Consumers Union: New CFPB report on credit cards shows CARD Act has reduced credit costs and penalty fees, but more work is needed
WASHINGTON — Consumers Union, the advocacy arm of Consumer Reports, today said a new report on credit cards by the Consumer Financial Protection Bureau (CFPB) indicates the Credit Card Accountability Responsibility and Disclosure Act of 2009 (CARD Act) has delivered real benefits and savings for consumers, but there are still products and practices in the marketplace where more attention is needed.
The CARD Act is a federal law that brought sweeping reforms to the credit card industry, cracking down on surprise rate hikes, hidden penalty fees, and other tricks and traps employed by companies for years. Consumers Union and other organizations pushed hard to convince Congress to pass the law, bringing consumers to Capitol Hill to tell their personal stories of unfair and abusive practices by credit card companies. The CFPB assumed authority for the CARD Act in July 2011. The law directs the bureau to review the impact of the law on the cost and availability of credit as well as the level of consumer protections in the credit card market.
Today’s CFPB report estimates that the average credit-card late fee went down by $6 after the CARD Act took effect. That reduction resulted in a $1.5 billion decrease in late fees paid by consumers in 2012. The report found the total cost of credit declined by two percentage points between 2008 and 2012, and responsible access to credit remains available. The bureau said young consumers are now better protected from credit cards they cannot afford, and the percent of young adults ages 18-20 that have at least one credit card account has dropped by half since the law was passed.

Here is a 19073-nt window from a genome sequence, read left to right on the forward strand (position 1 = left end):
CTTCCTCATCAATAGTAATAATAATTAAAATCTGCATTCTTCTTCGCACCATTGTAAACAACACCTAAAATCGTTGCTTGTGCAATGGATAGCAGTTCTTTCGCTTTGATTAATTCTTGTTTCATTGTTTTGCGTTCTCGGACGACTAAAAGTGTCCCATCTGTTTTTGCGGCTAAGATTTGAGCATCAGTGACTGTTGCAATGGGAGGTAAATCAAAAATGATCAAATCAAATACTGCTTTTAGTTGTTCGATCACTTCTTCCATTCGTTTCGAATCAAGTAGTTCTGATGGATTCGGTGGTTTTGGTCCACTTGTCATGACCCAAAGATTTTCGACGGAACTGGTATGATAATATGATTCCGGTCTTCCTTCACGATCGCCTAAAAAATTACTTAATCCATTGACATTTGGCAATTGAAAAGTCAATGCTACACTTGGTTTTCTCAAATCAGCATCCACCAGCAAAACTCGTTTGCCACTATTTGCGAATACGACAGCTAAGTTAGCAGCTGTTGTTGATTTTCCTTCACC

Pamela Banks, senior policy counsel for Consumers Union, said, “This report confirms the law is making a big difference in protecting people from some of the worst industry practices. Penalty fees are down, and your bill provides better information about the true cost of your credit. There are still issues in the marketplace that need serious attention, but this report shows we’ve made a lot of progress in a relatively short period of time.”
One of the areas of concern cited by the CFPB report is deferred interest credit cards, which some consumers use to finance purchases without interest for a period of time. The report notes, if a balance on this type of card is not paid in full by a certain date, the accumulated interest may be assessed retroactively.
Christina Tetreault, staff attorney for Consumers Union, said, “We have serious concerns about deferred interest credit cards. Some people turn to these cards to cover the cost of big-ticket items, but the terms can be incredibly complicated, and you can wind up getting hit with huge, surprise penalties. We’re pleased to see the CFPB call out these products, and we’re glad that the bureau is going to take a hard look at the risks and benefits.”
The report points out that, before the CARD Act took effect, credit card companies could charge an overlimit fee for transactions that pushed customers over their credit limit. Since the law now requires that consumers opt in to fees before they are allowed to exceed their credit limit, the CFPB found overlimit fees have essentially been eliminated.
Banks said, “The fact that the law has effectively gotten rid of overlimit fees in the credit-card market is a big win for consumers. We’d like to see the same opt-in reforms applied to all financial transactions, including checks and automatic bill payments.”
David Butler, Consumers Union, 202.462.6262 or firstname.lastname@example.org